",-Continued from page 1A
:the survival of M-PACT will be created
through a massive fundraising effort,
The new program will also be help-
ful to students no longer receiving a
Pell Grant under a new federal for-
mula determining eligibility. Under
the new formula, the Bush administra-
tion will cut grants to students who no
longer qualify for them because their
family income has increased. The
-money saved from this process will
go toward making the grants given to
more needy students larger and possi-
bly increasing the number of students
The new formula will affect Univer-
sity students because 1,677 out of the
3,335 undergraduates who receive the
grant will lose about $400, the Detroit
-Free Press reported, while 300 Univer-
Continued from page 1A
As part of its drive to protect ten-
ant rights, Student PIRGIM would
distribute a two-part scientific sur-
vey to students about their expe-
riences renting or leasing in Ann
Arbor. The first part would ask
about students' experiences and the
second would gauge their literacy on
subjects, such as whether it is legal
for a landlord to charge a cleaning
fee. Student PIRGIM would then use
that information to set up a hotline
in the fall.
Another possible campaign
involves working with Granholm on
Michigan's high mercury levels in
water. The mercury renders the water
unsafe because of possible birth
Continued from page 1A
will attract and the more money you will
The Detroit-based Carls Foundation
made the donation as part of its con-
tinuing pledge to promote children's
welfare. Industrialist William Carls
and his wife Marie created the founda-
The Michigan Daily - Monday, March 7, 2005 - 7A
sity students will no longer qualify for
Engineering sophomore Conor
Burns said the new grant program
would be extremely beneficial to
him. Burns said he will be losing
grant money due to the recent cuts
made to the Pell Grant program.
"Basically, I'm receiving about
$10,000 a year in loans and I'm
$15,000 in debt, so having more
grant options would be great," Burns
said. "I don't want to be shackled
with more debt than I can possibly
pay off in the 10 years after I gradu-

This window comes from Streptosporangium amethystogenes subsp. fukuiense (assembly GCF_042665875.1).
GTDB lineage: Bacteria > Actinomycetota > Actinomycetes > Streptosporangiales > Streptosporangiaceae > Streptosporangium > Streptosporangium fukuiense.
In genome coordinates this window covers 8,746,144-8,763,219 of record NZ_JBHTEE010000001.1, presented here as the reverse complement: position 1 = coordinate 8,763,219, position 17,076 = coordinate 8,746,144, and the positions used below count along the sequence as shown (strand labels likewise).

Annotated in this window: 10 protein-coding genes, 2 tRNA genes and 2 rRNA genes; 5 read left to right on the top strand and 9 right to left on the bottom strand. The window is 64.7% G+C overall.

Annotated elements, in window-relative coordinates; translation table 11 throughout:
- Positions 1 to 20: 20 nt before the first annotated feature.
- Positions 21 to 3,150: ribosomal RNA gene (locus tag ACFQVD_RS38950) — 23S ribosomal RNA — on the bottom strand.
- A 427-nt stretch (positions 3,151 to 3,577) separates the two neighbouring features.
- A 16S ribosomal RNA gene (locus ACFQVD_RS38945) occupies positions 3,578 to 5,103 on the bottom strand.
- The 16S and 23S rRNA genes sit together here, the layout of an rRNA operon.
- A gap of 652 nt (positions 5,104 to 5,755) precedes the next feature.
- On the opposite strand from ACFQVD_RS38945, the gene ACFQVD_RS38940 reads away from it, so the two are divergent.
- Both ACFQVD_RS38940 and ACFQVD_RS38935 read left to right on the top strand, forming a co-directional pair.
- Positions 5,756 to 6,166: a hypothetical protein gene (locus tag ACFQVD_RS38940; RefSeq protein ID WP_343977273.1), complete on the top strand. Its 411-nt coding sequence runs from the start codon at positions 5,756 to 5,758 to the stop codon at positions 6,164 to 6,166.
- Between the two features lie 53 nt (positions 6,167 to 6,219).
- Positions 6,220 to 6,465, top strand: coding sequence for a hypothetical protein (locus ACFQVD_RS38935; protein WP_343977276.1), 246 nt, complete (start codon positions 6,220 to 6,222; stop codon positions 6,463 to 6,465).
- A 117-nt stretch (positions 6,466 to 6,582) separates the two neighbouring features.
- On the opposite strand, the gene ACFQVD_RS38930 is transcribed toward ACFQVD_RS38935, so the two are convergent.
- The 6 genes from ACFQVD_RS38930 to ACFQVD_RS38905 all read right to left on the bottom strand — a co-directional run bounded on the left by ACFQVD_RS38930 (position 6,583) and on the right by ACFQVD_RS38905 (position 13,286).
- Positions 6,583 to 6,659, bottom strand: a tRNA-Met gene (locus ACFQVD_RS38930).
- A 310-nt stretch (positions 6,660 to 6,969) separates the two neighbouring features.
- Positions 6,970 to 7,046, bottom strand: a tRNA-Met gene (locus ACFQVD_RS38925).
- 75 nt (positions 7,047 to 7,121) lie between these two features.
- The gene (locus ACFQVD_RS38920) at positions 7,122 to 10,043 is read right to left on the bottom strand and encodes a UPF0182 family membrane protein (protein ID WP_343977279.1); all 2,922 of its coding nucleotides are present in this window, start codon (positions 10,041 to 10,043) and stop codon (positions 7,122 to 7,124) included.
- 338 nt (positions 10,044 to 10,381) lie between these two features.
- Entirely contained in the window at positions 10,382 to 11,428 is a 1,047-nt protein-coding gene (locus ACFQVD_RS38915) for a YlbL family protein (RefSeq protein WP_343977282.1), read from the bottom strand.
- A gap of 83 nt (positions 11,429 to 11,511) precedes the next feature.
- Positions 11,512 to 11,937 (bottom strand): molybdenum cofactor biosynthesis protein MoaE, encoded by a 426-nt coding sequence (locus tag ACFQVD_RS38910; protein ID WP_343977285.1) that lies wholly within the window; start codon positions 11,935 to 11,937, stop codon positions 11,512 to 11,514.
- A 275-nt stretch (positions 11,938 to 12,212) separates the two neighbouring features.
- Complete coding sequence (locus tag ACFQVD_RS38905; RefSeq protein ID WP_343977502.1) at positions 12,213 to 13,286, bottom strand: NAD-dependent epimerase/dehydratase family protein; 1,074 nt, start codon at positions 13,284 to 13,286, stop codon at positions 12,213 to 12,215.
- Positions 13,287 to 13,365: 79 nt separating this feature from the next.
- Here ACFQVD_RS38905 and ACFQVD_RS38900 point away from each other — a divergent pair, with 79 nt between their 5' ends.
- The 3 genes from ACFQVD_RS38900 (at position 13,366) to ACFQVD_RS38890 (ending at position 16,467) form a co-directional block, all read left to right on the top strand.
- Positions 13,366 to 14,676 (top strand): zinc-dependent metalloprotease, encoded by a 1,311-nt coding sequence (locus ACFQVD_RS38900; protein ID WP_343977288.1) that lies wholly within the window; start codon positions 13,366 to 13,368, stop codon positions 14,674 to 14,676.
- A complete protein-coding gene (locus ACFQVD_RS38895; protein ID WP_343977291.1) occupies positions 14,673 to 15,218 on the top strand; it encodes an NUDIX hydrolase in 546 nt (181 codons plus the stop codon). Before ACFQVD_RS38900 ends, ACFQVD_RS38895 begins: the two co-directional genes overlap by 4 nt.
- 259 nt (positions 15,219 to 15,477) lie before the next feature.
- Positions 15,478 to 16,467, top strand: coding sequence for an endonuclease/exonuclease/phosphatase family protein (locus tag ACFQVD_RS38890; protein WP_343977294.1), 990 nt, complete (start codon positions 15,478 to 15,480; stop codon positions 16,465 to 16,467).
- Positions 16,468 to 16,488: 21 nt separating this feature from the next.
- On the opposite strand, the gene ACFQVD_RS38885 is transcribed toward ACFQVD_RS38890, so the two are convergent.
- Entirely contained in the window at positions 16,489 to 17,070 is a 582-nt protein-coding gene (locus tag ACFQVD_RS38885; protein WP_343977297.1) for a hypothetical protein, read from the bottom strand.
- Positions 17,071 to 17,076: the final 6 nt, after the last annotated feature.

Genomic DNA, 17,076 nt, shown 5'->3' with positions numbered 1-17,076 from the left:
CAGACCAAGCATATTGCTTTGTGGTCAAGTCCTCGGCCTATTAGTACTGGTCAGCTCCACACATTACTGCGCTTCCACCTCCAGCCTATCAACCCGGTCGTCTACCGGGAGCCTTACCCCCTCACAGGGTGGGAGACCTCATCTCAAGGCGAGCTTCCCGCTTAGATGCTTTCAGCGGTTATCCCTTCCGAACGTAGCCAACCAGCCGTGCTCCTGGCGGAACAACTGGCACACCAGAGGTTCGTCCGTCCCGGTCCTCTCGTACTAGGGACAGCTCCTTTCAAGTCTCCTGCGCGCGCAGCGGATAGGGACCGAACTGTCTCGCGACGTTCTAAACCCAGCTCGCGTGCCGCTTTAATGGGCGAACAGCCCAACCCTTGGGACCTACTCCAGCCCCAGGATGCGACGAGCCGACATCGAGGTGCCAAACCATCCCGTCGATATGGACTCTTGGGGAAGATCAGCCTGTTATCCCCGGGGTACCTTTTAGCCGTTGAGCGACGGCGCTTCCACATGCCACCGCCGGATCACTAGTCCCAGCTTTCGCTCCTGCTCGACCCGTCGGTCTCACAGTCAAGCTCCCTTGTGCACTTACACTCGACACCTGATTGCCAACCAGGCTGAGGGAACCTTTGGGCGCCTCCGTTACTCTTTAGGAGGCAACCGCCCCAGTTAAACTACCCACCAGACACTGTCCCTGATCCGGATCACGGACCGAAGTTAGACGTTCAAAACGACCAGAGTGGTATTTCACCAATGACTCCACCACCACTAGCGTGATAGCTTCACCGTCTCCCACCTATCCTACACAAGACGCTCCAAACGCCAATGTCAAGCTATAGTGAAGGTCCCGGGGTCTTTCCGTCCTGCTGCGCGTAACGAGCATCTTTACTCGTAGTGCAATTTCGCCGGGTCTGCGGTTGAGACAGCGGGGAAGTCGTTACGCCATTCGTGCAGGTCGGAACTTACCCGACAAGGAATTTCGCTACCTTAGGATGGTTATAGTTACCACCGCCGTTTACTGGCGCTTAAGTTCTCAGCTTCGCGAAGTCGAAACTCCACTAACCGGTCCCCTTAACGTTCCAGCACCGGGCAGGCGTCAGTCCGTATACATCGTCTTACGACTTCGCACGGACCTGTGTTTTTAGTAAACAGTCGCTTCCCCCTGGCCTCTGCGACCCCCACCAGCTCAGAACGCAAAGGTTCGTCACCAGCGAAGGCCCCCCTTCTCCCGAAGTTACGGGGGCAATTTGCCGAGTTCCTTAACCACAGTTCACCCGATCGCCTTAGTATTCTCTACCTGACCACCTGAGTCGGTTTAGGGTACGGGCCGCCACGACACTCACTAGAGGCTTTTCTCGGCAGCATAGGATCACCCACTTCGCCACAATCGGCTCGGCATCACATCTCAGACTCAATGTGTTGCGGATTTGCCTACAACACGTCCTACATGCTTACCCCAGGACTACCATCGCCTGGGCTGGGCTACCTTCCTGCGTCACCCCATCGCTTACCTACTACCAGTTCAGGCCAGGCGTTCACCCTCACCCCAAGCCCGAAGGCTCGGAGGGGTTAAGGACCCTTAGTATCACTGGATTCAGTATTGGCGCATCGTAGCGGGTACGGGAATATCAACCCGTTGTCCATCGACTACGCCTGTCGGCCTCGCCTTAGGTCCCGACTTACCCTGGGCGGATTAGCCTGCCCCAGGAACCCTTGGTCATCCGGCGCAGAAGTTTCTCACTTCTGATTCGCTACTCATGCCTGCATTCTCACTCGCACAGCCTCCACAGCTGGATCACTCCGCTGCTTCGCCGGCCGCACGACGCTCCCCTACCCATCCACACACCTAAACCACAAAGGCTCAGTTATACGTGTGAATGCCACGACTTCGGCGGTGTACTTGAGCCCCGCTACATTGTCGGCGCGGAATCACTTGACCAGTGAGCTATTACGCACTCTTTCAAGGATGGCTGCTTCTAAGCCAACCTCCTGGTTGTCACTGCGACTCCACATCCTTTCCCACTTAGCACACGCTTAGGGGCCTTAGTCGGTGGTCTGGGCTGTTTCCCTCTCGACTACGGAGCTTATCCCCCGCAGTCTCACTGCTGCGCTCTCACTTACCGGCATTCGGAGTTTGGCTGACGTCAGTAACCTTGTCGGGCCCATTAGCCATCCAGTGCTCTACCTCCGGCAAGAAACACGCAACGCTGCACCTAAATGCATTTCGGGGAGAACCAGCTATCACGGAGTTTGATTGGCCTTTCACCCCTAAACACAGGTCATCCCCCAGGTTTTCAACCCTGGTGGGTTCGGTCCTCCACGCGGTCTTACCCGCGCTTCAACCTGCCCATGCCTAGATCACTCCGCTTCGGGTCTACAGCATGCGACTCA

ate. The less I have to pay back, the
Although M-PACT aims to help
those whose families fall into the
lowest income bracket and who
already qualify for the highest Pell
Grant of a little more than $4,000,
Coleman expressed hope that the pro-
gram would benefit those whose fami-
lies fall into a higher income bracket
- $50,000 to $70,000 per year - but
still have trouble paying for college.
Andrea Craig, a counselor at Detroit
City High School said she was excited
to hear that M-PACT may help families
who do not fall into the lowest income
"Working families who are not mak-
ing an extremely high amount of money,
but just meeting their needs don't get the
Pell Grant money, you have to be con-
sidered destitute in order to qualify,"
Craig said. "It would be wonderful for
a good student coming from an average
income family to qualify for this new
Eligibility for M-PACT grants will
be determined by the level of family
contribution and other factors used to
distribute financial aid packages. Two-
thirds of University students currently
receive need-based financial aid in the
form of grants, loans or scholarships.
defects, Fox said.
"Over two years, we could help
reduce the mercury levels by 90 per-
cent," Fox said. "The Bush administra-
tion's plan would only do that much in
PIRGIM had a student chapter at the
University in the 1970s and 1980s. At
that time, it was instrumental in plac-
ing blue-light emergency phones on
campus and requiring gas stations to
post prices, Hwang said.
"When we were a chapter, we could
do a lot more," she added.
According to Hwang, the regents
eliminated the chapter's funding in the
1980s because it feared the group had
too much influence.
Students For PIRGIM has been
meeting with MSA members since
the beginning of the school year in an
attempt to clear the path to funding.
Fox estimates the group collaborated
with two-thirds of the assembly's lead-
ers, but Wells-Reid did not notify it of
the injunction until less than a week
before the scheduled vote.
"He's been looking at the tax issue
for a while, and it wasn't until Fri-
day that he decided it was important
enough for the case," said second-year
Law School student Cliff Davidson,
Wells-Reid's legal counsel.
Students For PIRGIM has asked
Wells-Reid to drop the case because
the group believes it has addressed all
of his concerns, Fox said.
"If we lose the trial, then we will
continue to work as we've been func-
tioning," Hwang said. "(MSA's fund-
ing) is pretty critical to what we want
tion that promotes children's welfare.
"Having lost their only child in
infancy, William and Marie Carls
experienced personally the need for
advanced and readily available pedi-
atric medical care and made it a prin-
cipled mission of the foundation they
established," said Elizabeth Stieg,
executive director of The Carls Foun-
dation in a press release. "The Trust-